Lesson Video: Work

In this video we learn the physical definition of work, how to compute it using force, object displacement, and the angle between these vectors.

08:01

Video Transcript

In this video, we’re going to learn about work. We’ll learn its physics definition, how under that definition it can be positive or negative, and we’ll also get some practice using it in examples.

To get started, imagine at one day you and a couple of friends are out walking through the neighborhood. The three of you come across an active construction site. And you see a sign saying that help is wanted with pay given out by the net work performed. Interested in making some extra spending money, the three of you decide to sign up for a day’s work.

Once hired on, each of the three of you are assigned different tasks. Your first friend is assigned the task of using a pulley system to lift tools and supplies up to workers on the top level of the building being constructed. Once those workers are done with the tools, your friend then returns them to their original location. Your other friend is given the job of moving pallets of brick around to the back side of the building to be counted and then to bring them back to where they were. And your job throughout the day is to move all of the leftover building materials from the first floor of the building up to the second floor, where that installation will begin.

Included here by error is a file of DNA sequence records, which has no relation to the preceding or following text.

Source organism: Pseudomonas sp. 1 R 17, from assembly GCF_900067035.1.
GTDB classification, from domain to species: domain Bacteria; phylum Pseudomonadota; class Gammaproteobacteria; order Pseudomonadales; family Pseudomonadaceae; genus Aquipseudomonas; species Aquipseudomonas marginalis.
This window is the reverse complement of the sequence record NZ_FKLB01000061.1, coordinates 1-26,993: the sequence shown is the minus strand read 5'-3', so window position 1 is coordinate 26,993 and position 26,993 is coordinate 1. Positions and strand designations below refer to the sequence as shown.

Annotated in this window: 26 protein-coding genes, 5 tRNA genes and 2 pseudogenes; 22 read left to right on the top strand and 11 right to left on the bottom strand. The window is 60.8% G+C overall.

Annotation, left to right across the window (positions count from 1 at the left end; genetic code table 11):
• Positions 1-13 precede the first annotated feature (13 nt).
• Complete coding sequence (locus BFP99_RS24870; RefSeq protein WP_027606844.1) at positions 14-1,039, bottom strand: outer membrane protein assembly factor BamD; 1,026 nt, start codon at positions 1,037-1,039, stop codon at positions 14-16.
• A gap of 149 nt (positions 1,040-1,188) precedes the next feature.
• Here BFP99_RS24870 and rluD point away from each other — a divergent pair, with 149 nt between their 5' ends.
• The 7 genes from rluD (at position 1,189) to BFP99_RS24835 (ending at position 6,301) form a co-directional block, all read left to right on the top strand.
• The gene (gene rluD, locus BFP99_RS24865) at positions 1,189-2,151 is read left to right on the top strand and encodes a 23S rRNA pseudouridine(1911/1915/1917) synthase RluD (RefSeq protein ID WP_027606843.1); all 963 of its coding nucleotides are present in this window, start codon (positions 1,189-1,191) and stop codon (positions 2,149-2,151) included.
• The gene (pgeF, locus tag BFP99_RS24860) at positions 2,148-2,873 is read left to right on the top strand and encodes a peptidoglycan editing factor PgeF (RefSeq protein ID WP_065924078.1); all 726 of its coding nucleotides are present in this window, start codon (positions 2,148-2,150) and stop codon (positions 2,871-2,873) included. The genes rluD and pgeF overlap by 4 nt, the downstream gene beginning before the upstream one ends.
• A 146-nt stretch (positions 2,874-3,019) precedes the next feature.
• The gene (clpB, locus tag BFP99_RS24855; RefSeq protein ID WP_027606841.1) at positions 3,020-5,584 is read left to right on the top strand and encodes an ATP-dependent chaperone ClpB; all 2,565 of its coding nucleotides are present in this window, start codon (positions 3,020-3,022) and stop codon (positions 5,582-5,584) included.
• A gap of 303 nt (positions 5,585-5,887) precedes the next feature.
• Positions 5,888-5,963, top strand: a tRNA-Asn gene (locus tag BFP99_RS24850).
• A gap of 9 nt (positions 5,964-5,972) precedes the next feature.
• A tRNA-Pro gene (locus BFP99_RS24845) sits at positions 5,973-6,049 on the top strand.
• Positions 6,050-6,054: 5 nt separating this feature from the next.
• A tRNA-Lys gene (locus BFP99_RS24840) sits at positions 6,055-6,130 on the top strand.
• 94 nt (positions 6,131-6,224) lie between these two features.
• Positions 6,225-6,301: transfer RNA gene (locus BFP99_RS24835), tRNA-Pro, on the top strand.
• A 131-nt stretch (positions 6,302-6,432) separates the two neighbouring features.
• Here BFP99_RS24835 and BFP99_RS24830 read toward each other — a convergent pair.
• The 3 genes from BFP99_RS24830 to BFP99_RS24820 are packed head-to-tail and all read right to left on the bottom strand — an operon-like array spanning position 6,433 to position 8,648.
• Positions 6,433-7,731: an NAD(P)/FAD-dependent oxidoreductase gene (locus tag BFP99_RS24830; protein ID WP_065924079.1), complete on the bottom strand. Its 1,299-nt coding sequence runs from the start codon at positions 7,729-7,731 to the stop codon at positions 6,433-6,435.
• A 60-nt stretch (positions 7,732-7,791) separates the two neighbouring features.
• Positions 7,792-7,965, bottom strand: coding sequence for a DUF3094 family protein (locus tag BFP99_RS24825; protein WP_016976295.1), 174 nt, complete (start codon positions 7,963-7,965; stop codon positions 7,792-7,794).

At the end of a long day, the three of you go to get paid for your work. To your friends’ great surprise, they don’t get any money for the day, but you do. To understand why that it is, we’ll want to understand a bit about work. We’ve all heard the word “work” before and probably have a sense for what it means. But in physics, there’s a precise meaning to the word “work.”